A literary translation in the making: an in-depth investigation into the process of a literary translation from French into Maltese

Student thesis: Doctoral ThesisDoctor of Philosophy

View graph of relations Save citation

Authors

Claudine Borg

Abstract

Literary translation is a growing industry with thousands of texts being published every year. Yet, the work of literary translators still lacks visibility and the process behind the emergence of literary translations remains largely unexplored. In Translation Studies, literary translation was mostly examined from a product perspective and most process studies involved short nonliterary texts.

In view of this, the present study aims to contribute to Translation Studies by investigating indepth how a literary translation comes into being, and how an experienced translator, Toni Aquilina, approached the task. It is particularly concerned with the decisions the translator makes during the process, the factors influencing these and their impact on the final translation. This project places the translator under the spotlight, centring upon his work and the process leading to it while at the same time exploring a scantily researched language pair: French to Maltese. It aims to provide further insights into the different phases of the process, and written
alternative translation solutions and self-revisions.

A translation process research framework is adopted, and particular attention is given to the post-drafting phases of the process as the translator was closely studied while he self-revised an entire literary text. The research applies a multi-method approach by collecting data through think-aloud, ethnographic observations, interviews, draft versions, the ST and the final translation. The data elicited were triangulated and analysed qualitatively and quantitatively. A rich description of the evolution of a literary translation from first draft to publication is provided. The results show that the translation went through eight phases and nine drafts before it was published, indicating that the translation process may not necessarily be composed of three phases. Amongst other notable findings, results also challenge the deliteralisation hypothesis. The thesis concludes by underscoring the significance of thorough investigations into individual translator behaviour.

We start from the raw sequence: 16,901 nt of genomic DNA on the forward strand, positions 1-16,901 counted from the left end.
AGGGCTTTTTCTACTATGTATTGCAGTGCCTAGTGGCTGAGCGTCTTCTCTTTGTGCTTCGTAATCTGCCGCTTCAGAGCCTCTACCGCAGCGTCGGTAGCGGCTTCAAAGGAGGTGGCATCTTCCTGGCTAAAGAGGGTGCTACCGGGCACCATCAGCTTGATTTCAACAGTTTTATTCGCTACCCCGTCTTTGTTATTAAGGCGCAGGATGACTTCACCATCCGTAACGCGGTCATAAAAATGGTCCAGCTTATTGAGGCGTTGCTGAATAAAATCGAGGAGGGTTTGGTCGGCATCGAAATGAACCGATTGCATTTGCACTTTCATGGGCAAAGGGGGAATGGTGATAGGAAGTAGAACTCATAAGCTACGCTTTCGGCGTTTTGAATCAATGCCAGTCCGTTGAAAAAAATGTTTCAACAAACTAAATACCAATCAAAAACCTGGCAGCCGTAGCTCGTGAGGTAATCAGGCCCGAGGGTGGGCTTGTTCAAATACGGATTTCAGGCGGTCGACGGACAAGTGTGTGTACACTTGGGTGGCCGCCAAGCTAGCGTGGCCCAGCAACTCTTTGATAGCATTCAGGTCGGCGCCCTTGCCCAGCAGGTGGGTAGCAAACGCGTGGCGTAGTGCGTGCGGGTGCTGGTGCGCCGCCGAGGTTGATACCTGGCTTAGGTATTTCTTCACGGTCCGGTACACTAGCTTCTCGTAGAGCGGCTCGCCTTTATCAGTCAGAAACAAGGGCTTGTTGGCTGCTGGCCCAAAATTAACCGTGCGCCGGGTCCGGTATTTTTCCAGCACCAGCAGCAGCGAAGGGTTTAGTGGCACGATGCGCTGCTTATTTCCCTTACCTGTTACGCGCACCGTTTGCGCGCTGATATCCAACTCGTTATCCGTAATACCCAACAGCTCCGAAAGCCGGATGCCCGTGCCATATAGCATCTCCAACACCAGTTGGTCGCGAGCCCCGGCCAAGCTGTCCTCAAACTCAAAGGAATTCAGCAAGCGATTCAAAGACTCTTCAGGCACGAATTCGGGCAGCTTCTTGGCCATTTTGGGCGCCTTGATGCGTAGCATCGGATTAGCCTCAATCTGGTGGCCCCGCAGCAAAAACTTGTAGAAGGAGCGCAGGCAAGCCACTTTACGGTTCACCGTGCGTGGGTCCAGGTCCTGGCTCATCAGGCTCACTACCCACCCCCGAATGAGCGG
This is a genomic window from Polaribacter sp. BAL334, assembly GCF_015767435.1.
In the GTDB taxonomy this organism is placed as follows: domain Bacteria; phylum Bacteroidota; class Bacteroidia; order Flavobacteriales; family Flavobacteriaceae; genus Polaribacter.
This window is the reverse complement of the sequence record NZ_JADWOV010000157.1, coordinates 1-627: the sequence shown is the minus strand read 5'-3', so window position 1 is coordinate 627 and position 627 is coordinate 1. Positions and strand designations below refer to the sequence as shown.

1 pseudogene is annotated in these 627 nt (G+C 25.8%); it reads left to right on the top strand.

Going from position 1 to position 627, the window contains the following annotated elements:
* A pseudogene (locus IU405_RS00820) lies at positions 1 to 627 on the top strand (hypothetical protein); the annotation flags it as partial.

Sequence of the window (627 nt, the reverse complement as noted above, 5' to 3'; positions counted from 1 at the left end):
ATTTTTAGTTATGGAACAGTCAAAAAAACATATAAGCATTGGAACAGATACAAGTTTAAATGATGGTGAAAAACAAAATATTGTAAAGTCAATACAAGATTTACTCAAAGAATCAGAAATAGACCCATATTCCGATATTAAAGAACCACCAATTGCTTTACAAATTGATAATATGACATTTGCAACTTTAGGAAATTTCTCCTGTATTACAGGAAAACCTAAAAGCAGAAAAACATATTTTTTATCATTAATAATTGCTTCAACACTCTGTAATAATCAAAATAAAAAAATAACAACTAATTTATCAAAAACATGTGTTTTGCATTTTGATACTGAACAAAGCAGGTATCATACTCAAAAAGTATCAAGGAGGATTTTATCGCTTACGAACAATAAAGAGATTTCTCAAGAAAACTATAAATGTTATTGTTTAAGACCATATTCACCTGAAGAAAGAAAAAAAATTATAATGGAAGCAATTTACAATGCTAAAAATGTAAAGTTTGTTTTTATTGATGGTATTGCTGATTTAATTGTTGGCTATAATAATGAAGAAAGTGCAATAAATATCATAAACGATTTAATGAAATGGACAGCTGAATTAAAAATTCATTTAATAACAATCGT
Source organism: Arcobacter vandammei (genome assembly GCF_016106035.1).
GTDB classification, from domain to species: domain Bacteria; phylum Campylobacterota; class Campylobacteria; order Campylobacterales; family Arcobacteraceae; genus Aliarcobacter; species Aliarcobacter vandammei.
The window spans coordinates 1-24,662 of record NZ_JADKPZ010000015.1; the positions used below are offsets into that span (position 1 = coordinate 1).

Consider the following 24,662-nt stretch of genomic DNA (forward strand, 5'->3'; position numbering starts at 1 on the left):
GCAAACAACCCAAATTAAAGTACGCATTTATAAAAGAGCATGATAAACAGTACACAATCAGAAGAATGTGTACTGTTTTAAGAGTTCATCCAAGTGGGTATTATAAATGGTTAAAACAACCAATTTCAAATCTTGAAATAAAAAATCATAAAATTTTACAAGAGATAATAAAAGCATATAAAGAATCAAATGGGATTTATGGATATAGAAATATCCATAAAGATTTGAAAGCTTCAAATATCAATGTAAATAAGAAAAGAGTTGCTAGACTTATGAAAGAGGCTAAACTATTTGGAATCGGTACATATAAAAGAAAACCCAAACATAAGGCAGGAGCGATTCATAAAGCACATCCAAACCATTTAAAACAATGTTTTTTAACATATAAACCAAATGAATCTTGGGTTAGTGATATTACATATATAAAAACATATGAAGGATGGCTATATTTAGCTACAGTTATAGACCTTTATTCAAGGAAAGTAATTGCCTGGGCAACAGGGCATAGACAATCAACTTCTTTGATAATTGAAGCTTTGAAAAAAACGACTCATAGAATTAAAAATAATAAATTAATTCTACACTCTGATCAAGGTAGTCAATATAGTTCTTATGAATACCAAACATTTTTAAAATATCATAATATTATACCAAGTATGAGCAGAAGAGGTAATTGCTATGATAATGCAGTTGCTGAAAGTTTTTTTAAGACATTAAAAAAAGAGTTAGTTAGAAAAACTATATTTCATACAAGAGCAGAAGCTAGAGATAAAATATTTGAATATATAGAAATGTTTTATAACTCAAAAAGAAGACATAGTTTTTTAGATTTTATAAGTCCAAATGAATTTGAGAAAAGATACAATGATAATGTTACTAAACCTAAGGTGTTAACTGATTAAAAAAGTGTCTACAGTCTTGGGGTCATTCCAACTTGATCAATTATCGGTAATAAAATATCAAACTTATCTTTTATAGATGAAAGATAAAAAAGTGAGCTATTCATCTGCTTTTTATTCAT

Details

Original languageEnglish
Awarding Institution
Supervisors/Advisors
Award date20 Feb 2017

    Keywords

  • translation process research, translatorial decisions, self-revision, alternative translation solutions, phases of the translation process

If you have discovered material in the Aston Research Explorer, which is unlawful e.g. breaches copyright, (either theirs or that of a third party) or any other law, including but not limited to those relating to patent, trademark, confidentiality, data protection, obscenity, defamation, libel, then please read our Takedown Policy and contact the service immediately.

Download statistics

No data available

Employable Graduates; Exploitable Research

Copy the text from this field...